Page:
How the Army Is Testing Advanced Battery Technology for Soldiers on the Ground

Fewer individual batteries and a lighter load are key for solders in combat.

Network capabilities are the main focus of testing at the Army’s Network Integration Evaluations (NIE), but the service is also looking to improve its energy resources on the battlefield.

At the NIE held in May and June, the Army tested a vest with a large, rechargeable battery that conforms to a soldier’s body. Soldiers can use it to recharge multiple electronic devices, including radios, night-vision devices and infrared scopes for their rifles, says Col. Paul Roege, chief of the Army’s operational energy office. They simply put the devices on their vests’ holsters to connect to the rechargeable battery.

“It reduces their load,” he says. “You don’t have to carry as many individual batteries and worry about whether you have enough AA or D batteries. You just use this centrally configured rechargeable battery.”

At the NIE, the Army also tested 10-watt and 60-watt solar blankets, which can collect solar energy and re-charge the vest battery, Roege says. The Army also tested a small device called the Soldier Power Manager, a converter that lets soldiers plug into any power source, such as a vehicle or generator, to replenish the battery power in their mobile devices, he says.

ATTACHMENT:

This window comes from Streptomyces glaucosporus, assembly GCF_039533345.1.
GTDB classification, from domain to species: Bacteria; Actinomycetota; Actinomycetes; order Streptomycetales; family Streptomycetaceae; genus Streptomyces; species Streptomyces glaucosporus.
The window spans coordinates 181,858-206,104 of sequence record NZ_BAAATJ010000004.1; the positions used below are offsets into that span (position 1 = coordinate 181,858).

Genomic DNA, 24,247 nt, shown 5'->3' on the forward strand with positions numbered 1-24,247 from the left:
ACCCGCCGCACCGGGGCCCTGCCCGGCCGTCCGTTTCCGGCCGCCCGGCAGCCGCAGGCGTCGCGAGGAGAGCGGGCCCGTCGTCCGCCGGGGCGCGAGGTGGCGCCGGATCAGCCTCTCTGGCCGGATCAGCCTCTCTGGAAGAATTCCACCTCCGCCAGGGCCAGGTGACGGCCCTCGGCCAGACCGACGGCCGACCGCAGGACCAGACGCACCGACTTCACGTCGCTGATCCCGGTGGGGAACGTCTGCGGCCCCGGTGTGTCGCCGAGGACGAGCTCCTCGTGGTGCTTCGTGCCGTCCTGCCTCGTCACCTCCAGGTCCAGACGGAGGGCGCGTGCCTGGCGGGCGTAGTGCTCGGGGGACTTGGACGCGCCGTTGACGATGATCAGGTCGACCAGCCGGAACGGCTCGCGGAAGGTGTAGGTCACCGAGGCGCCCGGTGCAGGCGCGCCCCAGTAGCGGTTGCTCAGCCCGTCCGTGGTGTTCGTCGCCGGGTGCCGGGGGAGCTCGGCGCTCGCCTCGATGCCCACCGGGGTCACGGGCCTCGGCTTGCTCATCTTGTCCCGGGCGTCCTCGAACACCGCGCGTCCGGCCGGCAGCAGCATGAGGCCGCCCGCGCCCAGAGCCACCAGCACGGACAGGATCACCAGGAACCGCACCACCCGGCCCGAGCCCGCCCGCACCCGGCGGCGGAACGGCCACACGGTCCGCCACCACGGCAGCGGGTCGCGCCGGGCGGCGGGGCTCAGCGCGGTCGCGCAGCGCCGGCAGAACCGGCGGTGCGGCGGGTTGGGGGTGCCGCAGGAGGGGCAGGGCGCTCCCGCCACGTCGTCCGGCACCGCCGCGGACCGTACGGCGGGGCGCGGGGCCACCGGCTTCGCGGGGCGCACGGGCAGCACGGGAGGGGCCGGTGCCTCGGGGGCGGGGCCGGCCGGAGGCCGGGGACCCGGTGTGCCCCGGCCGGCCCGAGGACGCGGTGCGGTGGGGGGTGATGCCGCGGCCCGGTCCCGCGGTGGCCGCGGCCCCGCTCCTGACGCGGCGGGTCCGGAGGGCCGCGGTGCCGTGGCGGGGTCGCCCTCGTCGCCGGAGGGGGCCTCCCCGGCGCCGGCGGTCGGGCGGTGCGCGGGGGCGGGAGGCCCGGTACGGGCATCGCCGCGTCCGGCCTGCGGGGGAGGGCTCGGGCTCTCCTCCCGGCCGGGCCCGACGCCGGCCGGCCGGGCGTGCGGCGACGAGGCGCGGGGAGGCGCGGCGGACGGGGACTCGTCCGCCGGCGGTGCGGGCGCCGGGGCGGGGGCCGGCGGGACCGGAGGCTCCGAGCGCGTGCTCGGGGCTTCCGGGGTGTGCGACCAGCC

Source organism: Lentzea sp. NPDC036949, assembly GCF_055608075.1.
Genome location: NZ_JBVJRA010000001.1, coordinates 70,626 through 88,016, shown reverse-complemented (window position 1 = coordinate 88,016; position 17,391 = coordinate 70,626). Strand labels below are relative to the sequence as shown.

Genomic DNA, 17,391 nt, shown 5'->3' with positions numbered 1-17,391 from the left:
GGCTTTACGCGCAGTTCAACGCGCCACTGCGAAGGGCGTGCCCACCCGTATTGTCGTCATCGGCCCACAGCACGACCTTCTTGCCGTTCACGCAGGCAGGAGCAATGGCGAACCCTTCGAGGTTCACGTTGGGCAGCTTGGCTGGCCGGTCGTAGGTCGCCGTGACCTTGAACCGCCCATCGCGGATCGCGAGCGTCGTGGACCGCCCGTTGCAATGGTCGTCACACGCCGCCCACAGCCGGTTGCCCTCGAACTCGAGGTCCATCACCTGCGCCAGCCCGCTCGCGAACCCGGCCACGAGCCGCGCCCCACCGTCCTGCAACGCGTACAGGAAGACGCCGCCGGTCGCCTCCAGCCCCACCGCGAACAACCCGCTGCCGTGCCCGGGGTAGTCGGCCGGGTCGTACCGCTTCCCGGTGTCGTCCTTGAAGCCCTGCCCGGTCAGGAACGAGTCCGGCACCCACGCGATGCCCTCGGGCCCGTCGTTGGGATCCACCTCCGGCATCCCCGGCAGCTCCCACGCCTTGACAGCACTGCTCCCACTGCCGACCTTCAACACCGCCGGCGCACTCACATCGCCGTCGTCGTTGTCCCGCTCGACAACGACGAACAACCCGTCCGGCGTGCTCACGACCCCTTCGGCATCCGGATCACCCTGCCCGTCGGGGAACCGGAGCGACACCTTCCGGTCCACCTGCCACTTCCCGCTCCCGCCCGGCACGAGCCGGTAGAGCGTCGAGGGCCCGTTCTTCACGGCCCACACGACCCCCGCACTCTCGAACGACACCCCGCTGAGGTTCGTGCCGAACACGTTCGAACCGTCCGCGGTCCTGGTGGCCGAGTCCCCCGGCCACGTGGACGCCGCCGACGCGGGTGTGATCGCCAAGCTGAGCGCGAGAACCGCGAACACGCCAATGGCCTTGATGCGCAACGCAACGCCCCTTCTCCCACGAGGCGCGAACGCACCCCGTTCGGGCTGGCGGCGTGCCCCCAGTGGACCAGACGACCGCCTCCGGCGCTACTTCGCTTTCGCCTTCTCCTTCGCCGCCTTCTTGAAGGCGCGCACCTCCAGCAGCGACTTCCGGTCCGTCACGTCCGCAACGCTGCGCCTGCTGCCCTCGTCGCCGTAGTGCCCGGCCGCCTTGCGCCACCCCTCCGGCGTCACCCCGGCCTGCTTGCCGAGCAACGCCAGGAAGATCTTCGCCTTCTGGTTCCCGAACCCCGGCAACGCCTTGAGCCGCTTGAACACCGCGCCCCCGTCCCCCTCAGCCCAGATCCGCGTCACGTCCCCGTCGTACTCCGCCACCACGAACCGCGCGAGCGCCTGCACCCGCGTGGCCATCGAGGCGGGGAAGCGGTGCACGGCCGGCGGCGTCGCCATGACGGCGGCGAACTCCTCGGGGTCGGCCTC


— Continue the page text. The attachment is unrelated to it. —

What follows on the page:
“We want to give soldiers more options and make it more convenient for them to power their different devices,” Roege says.

The various battery technologies are also being tested on the battlefield. The 1st Battalion, 16th Infantry tested the vest and various components in Afghanistan. More recently, the Army furnished the equipment to the 1st Brigade Combat Team, 82nd Airborne and 173rd Airborne Brigade Combat Team for testing, he says.

Besides energy technology for soldiers, several vendors have proposed developing generators that are built into the transmissions of Army vehicles, Roege says. The Army is considering the technology because it would save soldiers in the battlefield from having to pull trailers that carry generators, he says.

Moving forward, the Army will focus on better ways to integrate energy into the operations at the NIEs, he says.

Read more about the Army's IT initiatives.

Aug 09 2012